Charities must step up to defend face-to-face, says PFRA chief executive

Mick Aldridge says it is not the job of the Public Fundraising Regulatory Association to champion face-to-face fundraising, but it has done so 'by default'

Mick Aldridge
Mick Aldridge

Mick Aldridge, the chief executive of the Public Fundraising Regulatory Association, has called on charities to be more prepared to defend face-to-face fundraising in the media.

Writing in the PFRA Annual Report 2011, published today, Aldridge asked why only one charity was willing to put a spokesperson forward to be interviewed on a BBC Newsnight programme, shown last year, that was critical of street fundraising.

Aldridge said the PFRA was not a trade body, but a self-regulatory organisation. This meant its job was not to act as a champion, advocate and defender of face-to-face fundraising, he said.

"We have defended face-to-face by default because no one else appears to want to pick up the baton," he wrote.

"There will be other Newsnights in the future. I hope that when such an unfair and biased media attack happens again, more charities are prepared to step up and defend the method of fundraising so many of them rely on."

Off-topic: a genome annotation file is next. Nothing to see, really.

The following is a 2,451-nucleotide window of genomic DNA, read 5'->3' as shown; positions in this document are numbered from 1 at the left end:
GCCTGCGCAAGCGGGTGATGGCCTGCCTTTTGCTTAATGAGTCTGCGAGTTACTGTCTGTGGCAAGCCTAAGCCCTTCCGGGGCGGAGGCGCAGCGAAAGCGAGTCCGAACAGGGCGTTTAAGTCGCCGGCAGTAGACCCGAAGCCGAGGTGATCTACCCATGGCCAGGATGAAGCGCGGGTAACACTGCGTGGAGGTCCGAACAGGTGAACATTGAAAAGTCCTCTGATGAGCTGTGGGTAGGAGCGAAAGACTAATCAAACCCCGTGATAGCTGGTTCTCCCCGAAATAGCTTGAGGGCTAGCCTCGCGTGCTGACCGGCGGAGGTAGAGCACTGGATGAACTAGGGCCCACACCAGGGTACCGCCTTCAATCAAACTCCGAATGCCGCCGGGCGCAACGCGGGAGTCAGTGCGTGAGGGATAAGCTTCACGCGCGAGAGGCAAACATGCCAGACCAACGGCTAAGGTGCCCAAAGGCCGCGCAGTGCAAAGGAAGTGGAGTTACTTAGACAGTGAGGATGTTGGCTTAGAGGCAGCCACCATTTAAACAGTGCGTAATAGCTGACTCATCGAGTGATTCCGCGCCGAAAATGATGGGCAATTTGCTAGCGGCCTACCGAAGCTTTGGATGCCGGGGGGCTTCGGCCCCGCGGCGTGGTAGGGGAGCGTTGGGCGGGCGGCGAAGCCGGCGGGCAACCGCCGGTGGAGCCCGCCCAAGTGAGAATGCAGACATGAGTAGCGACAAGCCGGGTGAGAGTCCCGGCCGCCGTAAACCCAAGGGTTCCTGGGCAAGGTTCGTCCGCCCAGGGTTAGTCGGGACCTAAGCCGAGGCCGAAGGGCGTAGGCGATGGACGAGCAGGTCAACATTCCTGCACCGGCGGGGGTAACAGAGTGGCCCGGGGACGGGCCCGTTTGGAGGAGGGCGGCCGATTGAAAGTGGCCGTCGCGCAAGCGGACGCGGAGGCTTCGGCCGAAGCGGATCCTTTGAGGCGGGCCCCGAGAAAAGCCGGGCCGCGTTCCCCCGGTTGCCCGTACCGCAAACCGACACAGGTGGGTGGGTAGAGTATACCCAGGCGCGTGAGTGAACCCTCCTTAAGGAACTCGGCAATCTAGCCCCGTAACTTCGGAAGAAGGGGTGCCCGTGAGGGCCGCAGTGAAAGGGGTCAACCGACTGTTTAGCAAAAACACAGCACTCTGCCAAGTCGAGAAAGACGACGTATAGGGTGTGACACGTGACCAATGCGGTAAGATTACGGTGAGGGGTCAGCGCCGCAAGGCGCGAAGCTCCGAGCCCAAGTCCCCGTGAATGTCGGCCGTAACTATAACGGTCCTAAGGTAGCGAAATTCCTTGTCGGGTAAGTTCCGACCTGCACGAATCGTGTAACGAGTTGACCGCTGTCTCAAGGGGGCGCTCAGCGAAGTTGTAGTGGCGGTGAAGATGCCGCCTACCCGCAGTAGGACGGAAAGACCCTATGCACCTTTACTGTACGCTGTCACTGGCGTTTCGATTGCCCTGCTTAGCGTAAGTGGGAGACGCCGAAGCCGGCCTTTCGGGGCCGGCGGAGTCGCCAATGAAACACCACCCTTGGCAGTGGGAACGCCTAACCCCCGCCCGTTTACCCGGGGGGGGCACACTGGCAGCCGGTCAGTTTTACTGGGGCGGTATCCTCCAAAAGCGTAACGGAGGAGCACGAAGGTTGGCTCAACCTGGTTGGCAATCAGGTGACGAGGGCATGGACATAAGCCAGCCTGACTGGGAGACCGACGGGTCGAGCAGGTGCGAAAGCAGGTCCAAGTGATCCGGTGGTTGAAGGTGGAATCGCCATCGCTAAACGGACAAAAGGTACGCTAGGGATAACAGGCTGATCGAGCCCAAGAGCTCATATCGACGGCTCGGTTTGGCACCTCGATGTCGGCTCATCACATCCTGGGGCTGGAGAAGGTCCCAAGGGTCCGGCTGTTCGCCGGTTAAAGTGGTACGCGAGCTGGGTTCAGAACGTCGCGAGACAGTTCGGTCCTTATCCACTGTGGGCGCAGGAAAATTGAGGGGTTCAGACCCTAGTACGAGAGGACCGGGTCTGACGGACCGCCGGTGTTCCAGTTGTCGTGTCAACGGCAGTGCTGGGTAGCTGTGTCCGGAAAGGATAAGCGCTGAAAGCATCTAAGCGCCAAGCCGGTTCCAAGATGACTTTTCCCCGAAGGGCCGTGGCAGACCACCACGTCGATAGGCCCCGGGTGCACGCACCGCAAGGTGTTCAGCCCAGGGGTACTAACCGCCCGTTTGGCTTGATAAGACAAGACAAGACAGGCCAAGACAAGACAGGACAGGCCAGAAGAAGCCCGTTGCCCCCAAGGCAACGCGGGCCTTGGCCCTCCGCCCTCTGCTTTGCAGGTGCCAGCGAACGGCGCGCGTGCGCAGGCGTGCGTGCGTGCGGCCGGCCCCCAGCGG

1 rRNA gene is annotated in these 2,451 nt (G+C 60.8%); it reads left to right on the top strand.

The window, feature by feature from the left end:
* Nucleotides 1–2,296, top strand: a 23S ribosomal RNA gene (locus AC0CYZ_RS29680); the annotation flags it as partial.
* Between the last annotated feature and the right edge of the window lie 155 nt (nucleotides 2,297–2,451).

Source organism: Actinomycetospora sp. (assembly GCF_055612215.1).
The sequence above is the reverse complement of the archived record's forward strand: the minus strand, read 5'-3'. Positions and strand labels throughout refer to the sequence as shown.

The report says that plans set out in the 2010 report to put in place a quality control regime for door-to-door fundraising have not moved forward as quickly as was hoped.

"However, doorstep quality control was extensively discussed by user and provider panels, the standards and practices committee and the full board during 2010/11, and a programme of quality control will commence in the first quarter of the financial year 2011/12," it says. "Full details will be announced in due course."

The report says the PFRA received 54 complaints through its complaints-handling process in 2010/11, up from 35 in 2009/10.

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